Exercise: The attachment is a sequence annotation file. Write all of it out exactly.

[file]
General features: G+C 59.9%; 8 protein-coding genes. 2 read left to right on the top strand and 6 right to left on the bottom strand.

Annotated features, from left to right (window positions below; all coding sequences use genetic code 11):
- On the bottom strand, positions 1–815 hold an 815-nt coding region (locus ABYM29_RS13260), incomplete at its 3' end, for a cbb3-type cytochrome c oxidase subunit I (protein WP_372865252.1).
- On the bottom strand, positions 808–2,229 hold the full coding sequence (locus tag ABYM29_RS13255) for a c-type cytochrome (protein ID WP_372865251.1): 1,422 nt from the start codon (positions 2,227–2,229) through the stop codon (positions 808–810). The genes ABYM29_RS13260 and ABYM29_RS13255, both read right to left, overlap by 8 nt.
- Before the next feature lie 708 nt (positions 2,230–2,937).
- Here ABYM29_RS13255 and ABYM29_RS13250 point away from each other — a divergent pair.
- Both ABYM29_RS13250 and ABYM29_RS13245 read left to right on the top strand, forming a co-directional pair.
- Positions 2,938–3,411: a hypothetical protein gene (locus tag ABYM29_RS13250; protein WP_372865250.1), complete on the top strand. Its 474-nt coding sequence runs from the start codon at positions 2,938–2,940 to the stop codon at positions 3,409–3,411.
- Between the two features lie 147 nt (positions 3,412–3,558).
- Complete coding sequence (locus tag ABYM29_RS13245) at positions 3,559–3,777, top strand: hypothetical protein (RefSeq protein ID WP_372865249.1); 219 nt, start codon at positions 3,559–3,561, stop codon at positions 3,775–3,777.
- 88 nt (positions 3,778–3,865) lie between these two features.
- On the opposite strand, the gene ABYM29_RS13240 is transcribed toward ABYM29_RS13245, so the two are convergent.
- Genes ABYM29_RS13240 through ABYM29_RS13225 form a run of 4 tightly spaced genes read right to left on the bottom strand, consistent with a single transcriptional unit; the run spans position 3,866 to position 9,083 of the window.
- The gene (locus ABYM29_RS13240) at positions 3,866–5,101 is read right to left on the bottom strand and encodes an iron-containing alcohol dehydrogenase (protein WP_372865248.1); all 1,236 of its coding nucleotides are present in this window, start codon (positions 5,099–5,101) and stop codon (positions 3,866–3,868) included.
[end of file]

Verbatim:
General features: G+C 59.9%; 8 protein-coding genes. 2 read left to right on the top strand and 6 right to left on the bottom strand.

Annotated features, from left to right (window positions below; all coding sequences use genetic code 11):
- On the bottom strand, positions 1–815 hold an 815-nt coding region (locus ABYM29_RS13260), incomplete at its 3' end, for a cbb3-type cytochrome c oxidase subunit I (protein WP_372865252.1).
- On the bottom strand, positions 808–2,229 hold the full coding sequence (locus tag ABYM29_RS13255) for a c-type cytochrome (protein ID WP_372865251.1): 1,422 nt from the start codon (positions 2,227–2,229) through the stop codon (positions 808–810). The genes ABYM29_RS13260 and ABYM29_RS13255, both read right to left, overlap by 8 nt.
- Before the next feature lie 708 nt (positions 2,230–2,937).
- Here ABYM29_RS13255 and ABYM29_RS13250 point away from each other — a divergent pair.
- Both ABYM29_RS13250 and ABYM29_RS13245 read left to right on the top strand, forming a co-directional pair.
- Positions 2,938–3,411: a hypothetical protein gene (locus tag ABYM29_RS13250; protein WP_372865250.1), complete on the top strand. Its 474-nt coding sequence runs from the start codon at positions 2,938–2,940 to the stop codon at positions 3,409–3,411.
- Between the two features lie 147 nt (positions 3,412–3,558).
- Complete coding sequence (locus tag ABYM29_RS13245) at positions 3,559–3,777, top strand: hypothetical protein (RefSeq protein ID WP_372865249.1); 219 nt, start codon at positions 3,559–3,561, stop codon at positions 3,775–3,777.
- 88 nt (positions 3,778–3,865) lie between these two features.
- On the opposite strand, the gene ABYM29_RS13240 is transcribed toward ABYM29_RS13245, so the two are convergent.
- Genes ABYM29_RS13240 through ABYM29_RS13225 form a run of 4 tightly spaced genes read right to left on the bottom strand, consistent with a single transcriptional unit; the run spans position 3,866 to position 9,083 of the window.
- The gene (locus ABYM29_RS13240) at positions 3,866–5,101 is read right to left on the bottom strand and encodes an iron-containing alcohol dehydrogenase (protein WP_372865248.1); all 1,236 of its coding nucleotides are present in this window, start codon (positions 5,099–5,101) and stop codon (positions 3,866–3,868) included.